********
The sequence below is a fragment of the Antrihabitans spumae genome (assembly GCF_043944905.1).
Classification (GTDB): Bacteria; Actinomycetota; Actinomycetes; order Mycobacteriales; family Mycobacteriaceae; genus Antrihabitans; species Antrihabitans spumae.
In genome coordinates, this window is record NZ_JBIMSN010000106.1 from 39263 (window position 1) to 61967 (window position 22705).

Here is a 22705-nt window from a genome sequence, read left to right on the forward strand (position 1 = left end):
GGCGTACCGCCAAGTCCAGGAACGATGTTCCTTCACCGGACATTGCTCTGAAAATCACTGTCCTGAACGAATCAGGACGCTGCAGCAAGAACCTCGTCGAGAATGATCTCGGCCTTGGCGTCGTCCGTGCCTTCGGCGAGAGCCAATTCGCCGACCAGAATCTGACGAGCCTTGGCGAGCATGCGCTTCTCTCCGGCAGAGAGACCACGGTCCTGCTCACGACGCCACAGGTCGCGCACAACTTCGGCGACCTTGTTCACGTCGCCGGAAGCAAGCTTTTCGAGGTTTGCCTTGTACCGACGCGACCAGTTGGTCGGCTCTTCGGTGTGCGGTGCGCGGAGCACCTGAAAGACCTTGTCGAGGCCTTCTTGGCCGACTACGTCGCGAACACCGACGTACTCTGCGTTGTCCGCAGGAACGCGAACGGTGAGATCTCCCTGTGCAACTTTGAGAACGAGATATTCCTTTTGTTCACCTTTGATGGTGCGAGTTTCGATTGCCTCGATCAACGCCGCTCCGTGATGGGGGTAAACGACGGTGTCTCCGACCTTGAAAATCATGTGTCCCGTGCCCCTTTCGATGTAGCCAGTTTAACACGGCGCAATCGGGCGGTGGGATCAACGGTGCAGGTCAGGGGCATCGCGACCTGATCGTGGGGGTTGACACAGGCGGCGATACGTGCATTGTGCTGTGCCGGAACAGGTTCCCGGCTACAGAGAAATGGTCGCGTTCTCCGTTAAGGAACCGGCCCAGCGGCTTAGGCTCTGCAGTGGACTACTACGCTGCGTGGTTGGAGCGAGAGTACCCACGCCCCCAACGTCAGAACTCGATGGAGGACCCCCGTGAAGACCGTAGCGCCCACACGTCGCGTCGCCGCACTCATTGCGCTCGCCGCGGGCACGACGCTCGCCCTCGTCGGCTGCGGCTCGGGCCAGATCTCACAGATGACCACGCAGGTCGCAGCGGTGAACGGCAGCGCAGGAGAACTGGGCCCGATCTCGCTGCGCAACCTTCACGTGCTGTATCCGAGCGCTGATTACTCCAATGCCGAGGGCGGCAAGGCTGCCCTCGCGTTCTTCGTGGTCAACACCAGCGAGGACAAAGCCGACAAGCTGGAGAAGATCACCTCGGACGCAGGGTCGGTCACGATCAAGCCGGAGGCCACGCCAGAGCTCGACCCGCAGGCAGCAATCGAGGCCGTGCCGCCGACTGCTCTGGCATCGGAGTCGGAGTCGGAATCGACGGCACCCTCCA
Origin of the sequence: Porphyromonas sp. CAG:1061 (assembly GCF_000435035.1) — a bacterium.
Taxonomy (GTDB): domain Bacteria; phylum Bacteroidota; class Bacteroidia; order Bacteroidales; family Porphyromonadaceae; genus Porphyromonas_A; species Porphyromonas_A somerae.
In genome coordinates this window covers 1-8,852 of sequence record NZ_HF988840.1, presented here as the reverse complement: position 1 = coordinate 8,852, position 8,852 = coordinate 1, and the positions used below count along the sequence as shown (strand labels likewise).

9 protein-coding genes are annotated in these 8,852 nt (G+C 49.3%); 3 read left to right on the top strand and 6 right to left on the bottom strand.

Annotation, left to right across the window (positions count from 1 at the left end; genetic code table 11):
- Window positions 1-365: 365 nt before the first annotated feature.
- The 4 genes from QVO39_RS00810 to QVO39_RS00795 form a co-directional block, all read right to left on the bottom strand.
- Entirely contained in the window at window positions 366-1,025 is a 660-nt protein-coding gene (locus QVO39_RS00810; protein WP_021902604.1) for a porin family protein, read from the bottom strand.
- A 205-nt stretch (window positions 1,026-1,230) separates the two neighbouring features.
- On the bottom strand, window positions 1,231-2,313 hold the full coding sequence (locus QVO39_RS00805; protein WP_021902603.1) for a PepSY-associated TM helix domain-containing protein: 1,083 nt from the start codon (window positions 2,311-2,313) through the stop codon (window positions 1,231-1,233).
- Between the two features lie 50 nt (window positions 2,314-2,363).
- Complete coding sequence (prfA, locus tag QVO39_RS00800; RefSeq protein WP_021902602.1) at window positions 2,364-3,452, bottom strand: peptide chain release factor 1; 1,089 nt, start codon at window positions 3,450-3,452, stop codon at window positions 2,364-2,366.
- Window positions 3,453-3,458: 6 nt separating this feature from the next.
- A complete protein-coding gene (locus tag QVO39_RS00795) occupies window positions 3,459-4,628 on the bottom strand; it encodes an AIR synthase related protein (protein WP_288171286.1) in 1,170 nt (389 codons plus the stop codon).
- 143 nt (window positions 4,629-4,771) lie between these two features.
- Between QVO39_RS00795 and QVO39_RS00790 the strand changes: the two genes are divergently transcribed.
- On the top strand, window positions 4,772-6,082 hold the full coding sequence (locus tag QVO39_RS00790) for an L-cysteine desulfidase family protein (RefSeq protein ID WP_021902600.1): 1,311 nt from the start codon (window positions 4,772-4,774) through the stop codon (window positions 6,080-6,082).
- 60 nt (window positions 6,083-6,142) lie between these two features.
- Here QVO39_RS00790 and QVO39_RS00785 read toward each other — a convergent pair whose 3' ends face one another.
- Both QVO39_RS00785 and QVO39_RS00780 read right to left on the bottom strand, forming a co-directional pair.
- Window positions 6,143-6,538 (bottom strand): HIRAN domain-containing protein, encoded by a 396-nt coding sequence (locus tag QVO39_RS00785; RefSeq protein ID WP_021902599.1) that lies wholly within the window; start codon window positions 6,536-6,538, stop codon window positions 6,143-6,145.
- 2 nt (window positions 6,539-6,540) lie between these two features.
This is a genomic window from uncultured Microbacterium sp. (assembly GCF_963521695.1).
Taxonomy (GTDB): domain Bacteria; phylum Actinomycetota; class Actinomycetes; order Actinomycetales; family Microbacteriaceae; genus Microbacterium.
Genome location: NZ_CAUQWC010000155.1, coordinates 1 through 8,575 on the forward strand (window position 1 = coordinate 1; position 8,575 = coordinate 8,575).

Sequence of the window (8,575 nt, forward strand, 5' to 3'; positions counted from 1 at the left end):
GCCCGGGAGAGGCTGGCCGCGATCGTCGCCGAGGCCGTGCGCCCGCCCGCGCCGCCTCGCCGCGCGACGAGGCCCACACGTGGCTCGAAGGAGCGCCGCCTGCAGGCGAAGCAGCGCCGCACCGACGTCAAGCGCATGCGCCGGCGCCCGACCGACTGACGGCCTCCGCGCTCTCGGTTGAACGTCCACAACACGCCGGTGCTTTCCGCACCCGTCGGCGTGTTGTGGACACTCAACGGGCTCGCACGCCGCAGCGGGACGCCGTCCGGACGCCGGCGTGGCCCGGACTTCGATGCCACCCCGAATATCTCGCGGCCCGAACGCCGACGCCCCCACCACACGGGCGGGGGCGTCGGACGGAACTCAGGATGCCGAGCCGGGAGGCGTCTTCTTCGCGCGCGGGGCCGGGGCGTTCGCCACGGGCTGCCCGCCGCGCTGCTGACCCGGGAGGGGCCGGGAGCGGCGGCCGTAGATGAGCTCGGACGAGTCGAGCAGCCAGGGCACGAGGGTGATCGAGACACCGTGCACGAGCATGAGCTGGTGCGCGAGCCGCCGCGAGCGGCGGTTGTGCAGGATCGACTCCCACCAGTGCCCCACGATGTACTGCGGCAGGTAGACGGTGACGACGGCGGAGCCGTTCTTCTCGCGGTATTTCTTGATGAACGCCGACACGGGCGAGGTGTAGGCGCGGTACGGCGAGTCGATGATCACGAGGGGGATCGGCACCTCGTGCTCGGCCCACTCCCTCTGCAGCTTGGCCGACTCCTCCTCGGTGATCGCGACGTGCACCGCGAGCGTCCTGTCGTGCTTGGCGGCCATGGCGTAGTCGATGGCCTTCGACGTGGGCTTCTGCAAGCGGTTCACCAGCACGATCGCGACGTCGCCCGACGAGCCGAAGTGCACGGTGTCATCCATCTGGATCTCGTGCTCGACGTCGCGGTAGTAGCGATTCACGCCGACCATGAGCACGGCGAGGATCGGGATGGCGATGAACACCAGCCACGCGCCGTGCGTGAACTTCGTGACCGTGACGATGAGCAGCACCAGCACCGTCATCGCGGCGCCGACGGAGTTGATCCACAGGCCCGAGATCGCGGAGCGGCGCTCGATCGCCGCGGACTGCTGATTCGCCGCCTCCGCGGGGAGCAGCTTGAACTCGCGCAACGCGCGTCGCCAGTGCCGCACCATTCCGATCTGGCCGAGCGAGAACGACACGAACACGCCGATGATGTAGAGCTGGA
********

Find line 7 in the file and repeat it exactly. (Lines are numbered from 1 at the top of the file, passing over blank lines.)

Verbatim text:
Taxonomy (GTDB): domain Bacteria; phylum Bacteroidota; class Bacteroidia; order Bacteroidales; family Porphyromonadaceae; genus Porphyromonas_A; species Porphyromonas_A somerae.